27 September 2023

The leading obvious: How poor leaders are always found out

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John Eades* says bad leaders can hide their inadequacies for a while, but eventually the truth will out.

I am constantly looking at the world through the lens of leadership.

It’s hard not to compare nearly every successful business or team to the leaders behind them.

However, for the last couple years I have been thinking a lot more about the other side of the coin.

What’s the cost of being a bad leader?

While most of the really bad examples of leadership I have studied always tie back directly to some financial and health-related issues, there are some less obvious reasons.

Unhappiness in Life:

I was on a coaching call with someone recently who had been tagged as a ‘rising star’ in his company.

He was telling me about his experience at his former company and it’s something I will never forget.

“Most days I would pull into the office and see my boss’ car and I would sit and wait for 10 minutes because I dreaded spending any more time than I had to work with him.”

At the end of the day, we spend more time with the people at work than we do with our own families.

It’s almost tragic to know one of the main costs of poor leadership is unhappy, unfulfilled and uninspired people at work.

Talented People Not Reaching Their Full Potential:

There is nothing worse than seeing someone with a lot of potential not fully realise it.

At the end of the day, someone reaching their full potential has a lot to do with putting in the work and effort when most people stop or quit.

There is also a major component of having someone else to help on that journey.

As the pioneer in leadership studies, Warren Bennis, famously said: “Great things are accomplished by talented people who believe they will accomplish them.”

One of the main jobs of any leader is to see the potential in their people then encourage and coach them to realise it.

A Bad Culture:

Culture is simply the shared values and beliefs that guide thinking and behaviour.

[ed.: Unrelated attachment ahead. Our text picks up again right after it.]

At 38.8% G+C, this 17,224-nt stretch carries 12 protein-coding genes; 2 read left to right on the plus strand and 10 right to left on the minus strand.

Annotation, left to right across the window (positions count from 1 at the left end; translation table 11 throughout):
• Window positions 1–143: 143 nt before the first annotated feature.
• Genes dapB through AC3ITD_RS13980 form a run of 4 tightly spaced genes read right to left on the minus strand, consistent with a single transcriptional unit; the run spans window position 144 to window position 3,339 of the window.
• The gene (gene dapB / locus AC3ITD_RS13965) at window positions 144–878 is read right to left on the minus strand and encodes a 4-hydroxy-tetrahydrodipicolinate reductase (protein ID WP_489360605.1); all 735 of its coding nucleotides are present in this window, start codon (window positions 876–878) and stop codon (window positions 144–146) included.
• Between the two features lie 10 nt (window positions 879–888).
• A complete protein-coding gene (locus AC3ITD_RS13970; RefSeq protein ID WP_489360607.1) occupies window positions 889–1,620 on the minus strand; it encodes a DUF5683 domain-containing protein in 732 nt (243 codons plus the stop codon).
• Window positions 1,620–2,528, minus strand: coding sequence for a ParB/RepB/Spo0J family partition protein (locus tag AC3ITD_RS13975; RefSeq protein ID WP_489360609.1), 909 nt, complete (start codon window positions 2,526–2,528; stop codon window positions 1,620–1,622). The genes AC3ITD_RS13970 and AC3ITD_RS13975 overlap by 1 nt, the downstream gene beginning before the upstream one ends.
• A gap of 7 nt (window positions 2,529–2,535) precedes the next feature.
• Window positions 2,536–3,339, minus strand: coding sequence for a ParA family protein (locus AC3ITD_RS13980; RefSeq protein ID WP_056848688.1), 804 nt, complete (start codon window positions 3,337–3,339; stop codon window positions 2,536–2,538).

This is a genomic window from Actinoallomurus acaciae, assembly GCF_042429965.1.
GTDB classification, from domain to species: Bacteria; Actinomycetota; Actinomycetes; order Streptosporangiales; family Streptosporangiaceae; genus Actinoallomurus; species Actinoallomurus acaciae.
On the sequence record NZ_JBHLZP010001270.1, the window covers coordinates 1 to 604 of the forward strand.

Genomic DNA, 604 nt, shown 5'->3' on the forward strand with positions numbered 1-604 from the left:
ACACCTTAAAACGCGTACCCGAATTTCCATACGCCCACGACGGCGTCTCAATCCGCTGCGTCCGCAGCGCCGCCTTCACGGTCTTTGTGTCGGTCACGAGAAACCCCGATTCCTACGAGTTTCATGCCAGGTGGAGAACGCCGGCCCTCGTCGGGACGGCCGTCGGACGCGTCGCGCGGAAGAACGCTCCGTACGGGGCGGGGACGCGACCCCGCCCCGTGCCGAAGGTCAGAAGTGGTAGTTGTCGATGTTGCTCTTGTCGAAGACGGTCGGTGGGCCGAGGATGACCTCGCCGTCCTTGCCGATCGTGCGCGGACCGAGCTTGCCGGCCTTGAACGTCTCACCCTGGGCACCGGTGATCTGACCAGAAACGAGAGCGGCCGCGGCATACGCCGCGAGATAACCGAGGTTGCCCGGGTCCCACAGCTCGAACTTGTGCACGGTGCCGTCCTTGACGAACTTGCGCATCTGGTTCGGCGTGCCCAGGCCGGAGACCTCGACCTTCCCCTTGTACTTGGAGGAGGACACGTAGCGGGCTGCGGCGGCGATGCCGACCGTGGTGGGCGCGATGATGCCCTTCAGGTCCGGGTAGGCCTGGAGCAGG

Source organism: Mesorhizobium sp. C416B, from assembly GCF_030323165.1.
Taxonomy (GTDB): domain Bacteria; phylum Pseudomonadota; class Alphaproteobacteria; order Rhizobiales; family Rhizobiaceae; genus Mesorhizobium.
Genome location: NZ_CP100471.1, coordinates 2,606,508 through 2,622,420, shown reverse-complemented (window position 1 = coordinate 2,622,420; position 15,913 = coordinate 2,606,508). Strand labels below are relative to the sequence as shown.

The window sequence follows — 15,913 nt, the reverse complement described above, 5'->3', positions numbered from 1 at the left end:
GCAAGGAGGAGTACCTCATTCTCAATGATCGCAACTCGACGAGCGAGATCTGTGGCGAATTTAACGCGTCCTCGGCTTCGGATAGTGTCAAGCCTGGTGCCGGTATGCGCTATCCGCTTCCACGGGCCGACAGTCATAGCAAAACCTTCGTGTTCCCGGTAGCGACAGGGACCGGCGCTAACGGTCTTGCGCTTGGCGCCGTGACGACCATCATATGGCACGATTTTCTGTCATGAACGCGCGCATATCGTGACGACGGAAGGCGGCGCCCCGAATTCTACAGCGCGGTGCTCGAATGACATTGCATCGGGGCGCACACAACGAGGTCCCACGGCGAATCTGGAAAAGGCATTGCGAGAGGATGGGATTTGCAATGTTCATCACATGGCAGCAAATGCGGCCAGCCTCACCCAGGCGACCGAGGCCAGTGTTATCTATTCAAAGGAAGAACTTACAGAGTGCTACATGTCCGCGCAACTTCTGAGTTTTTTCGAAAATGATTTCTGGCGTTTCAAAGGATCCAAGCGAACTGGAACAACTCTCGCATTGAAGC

The culture of a team or organisation is being shaped every single day whether leaders know it or not.

Lousy leaders create and maintain bad cultures.

These bad cultures create bad habits and bad habits eventually lead to bad results.

In my organisation’s research of more than 300 company cultures, five distinct levels emerged: Toxic, Deficient, Common, Advanced, Elite.

Exceptional performance and elite culture go hand in hand.

The Truth Eventually Emerges:

Whether lousy leaders like it or not, their bad leadership eventually emerges from the shadows.

The signs will be there before they are found out; such as high turnover or poor employee engagement.

People will only be fooled for so long.

At some moment there will a tipping point and there will be nothing to stop the bleeding.

Think of it like a marriage. If one of the partners isn’t in it for the right reasons, over time the marriage will eventually break down.

The same goes for toxic leadership; eventually people catch on and when they do it all goes downhill.

Poor Health or Even Death:

Have you ever noticed how lousy leaders are always stressed and worrying about things that only concern themselves?

Researcher at the American Institute of Stress, Ron Stout says managers and executives are “52 per cent more likely to die earlier”.

I believe an argument could be made that lousy leadership not only has a negative health effect on the leader, but also on the team members they lead.

There is nothing healthy about being micromanaged and having every decision made for you.

So the next time you start thinking about whether you should care about being a great leader or not, think through what the true cost of toxic leadership is and you should have your answer.

*John Eades is the Chief Executive of LearnLoft and author of F.M.L. Standing Out and Being a Leader. He is also the host of the Follow My Lead Podcast and can be followed on instagram @johngeades.

This article first appeared on John’s LearnLoft blog.

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